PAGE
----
The caveats are fourfold. On at least one occasion, all positive clinical features are seen; on all encounters, neither of the negative features are seen; none of the differential diagnoses is considered to be more likely than GCS clinically; and if biopsy is performed, findings are consistent with GCS. Chuh and colleagues showed that these criteria were applicable to children diagnosed with GCS in a private dermatology practice in India.19 The positive features were sensitive and were positively correlated with GCS, while the negative features were negatively correlated with GCS. It is important to remember that some truncal lesions do not exclude a diagnosis of GCS.15 There are also reports of GCS presenting with only facial papules,20 although such cases would not fit Chun's criteria.
There is no specific treatment for GCS. Oral antihistamines may be used for pruritus, and topical steroids have been used. There are reports of exacerbation of lesions secondary to the use of topical steroids.21 In our experience, this phenomenon is variable. The patient presented in this article did not improve or worsen with oral or topical steroids. However, topical steroids have been used in conjunction with antihistamines; a diagnosis of GCS should not deter the clinician from prescribing such medications. Treatment is usually unnecessary as the disease is self-limited. Patients with hepatitis B should be monitored and treated appropriately, and family members and close contacts may need screening. The prognosis is excellent. Active liver disease caused by hepatitis B in patients with GCS may regress without treatment,14 and only one fatality has been reported.22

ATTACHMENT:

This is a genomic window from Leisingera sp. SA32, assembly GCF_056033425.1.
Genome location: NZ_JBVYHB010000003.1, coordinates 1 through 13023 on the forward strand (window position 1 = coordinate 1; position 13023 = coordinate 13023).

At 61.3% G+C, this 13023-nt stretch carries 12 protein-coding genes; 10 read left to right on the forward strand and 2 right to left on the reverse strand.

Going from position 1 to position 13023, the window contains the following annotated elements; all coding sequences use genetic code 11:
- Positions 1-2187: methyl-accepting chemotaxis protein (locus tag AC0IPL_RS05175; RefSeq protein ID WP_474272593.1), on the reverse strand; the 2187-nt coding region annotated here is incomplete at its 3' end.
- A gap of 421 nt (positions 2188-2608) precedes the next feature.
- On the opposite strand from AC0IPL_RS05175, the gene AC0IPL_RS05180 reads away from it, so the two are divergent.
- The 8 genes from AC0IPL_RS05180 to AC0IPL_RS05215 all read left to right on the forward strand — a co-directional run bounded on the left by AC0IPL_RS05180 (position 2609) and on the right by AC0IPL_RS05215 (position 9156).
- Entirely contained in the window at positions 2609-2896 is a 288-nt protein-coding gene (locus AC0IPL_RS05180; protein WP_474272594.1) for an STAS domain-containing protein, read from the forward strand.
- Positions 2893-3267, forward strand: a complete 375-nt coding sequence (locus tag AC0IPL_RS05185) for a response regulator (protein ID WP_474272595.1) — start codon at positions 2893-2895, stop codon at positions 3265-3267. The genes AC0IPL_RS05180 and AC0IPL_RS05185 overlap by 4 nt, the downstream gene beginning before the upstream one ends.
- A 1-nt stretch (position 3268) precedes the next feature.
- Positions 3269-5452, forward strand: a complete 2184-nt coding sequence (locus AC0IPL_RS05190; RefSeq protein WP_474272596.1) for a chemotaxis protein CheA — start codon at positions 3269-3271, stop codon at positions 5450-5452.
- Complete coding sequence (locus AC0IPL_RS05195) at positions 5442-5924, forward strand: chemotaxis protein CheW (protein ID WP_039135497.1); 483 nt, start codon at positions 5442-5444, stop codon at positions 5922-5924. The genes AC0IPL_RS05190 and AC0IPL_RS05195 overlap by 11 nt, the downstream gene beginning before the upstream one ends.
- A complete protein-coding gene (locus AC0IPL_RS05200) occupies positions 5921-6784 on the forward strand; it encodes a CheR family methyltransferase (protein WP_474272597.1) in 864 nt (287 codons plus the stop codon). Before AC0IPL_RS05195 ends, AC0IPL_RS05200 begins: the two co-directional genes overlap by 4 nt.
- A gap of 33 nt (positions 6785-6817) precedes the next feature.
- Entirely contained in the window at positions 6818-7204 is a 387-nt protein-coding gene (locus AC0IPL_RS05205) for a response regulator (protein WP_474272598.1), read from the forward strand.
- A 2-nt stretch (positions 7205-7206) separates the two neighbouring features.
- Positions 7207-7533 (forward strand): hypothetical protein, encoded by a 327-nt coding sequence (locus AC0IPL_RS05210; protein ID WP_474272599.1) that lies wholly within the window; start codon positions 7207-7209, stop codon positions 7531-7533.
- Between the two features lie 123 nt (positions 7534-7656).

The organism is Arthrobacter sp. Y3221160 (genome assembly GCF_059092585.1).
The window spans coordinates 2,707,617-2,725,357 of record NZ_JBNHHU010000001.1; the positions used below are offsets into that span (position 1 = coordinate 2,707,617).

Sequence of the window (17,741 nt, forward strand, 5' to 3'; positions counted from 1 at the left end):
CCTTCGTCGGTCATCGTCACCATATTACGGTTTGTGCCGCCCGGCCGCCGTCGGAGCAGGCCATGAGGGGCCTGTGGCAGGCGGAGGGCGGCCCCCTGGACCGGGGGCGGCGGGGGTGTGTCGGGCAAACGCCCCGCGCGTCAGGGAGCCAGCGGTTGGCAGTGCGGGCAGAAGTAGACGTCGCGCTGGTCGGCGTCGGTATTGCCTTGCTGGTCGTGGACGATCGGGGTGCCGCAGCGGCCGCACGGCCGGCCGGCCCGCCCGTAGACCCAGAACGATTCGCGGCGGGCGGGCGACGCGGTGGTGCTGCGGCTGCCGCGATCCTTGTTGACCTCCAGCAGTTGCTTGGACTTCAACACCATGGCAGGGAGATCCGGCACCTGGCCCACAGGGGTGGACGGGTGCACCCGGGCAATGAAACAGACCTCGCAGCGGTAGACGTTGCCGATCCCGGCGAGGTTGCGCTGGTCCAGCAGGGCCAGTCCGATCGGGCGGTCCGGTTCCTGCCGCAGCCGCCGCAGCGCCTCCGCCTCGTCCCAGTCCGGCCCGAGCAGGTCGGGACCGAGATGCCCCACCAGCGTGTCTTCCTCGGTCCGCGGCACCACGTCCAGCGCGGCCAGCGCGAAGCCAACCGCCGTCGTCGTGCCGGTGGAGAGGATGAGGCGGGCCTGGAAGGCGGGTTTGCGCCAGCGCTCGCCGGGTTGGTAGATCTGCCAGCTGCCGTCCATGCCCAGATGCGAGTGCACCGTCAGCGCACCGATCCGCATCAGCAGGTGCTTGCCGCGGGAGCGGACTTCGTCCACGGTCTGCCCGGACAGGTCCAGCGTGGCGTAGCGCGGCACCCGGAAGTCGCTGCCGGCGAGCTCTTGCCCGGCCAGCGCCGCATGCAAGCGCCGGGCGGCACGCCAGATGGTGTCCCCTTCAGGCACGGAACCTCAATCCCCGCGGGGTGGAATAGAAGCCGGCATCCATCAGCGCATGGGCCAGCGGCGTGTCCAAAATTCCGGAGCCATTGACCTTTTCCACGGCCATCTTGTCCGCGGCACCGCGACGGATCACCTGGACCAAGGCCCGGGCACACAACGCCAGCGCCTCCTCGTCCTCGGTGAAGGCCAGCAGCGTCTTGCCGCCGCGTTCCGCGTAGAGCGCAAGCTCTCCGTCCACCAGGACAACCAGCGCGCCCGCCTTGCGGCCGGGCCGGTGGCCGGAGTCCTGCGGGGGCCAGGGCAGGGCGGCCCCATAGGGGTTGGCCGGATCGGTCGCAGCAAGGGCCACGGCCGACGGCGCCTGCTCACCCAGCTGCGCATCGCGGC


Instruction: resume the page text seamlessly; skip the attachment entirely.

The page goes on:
Viral exanthems are very common in childhood. As such, it is important for the general pediatrician to be able to recognize various exanthems to differentiate between harmless and self-limited ones and others that may be harmful to the patient or others around them (such as pregnant women and immunocompromised individuals). Gianotti-Crosti syndrome classically presents with an easily recognizable constellation of findings, which allows the astute clinician to reassure parents who may be understandably concerned for the welfare of their child. This is especially true because GCS may last for several months, typically longer than other viral exanthems of childhood. In atypical cases or those for which a differential diagnosis arises, a good history and physical exam, with particular attention to palpable liver or lymph nodes, simple laboratory investigations including HBV serologies and liver function tests, possible skin biopsy, and using the above criteria should help to differentiate Gianotti-Crosti syndrome from other childhood exanthems.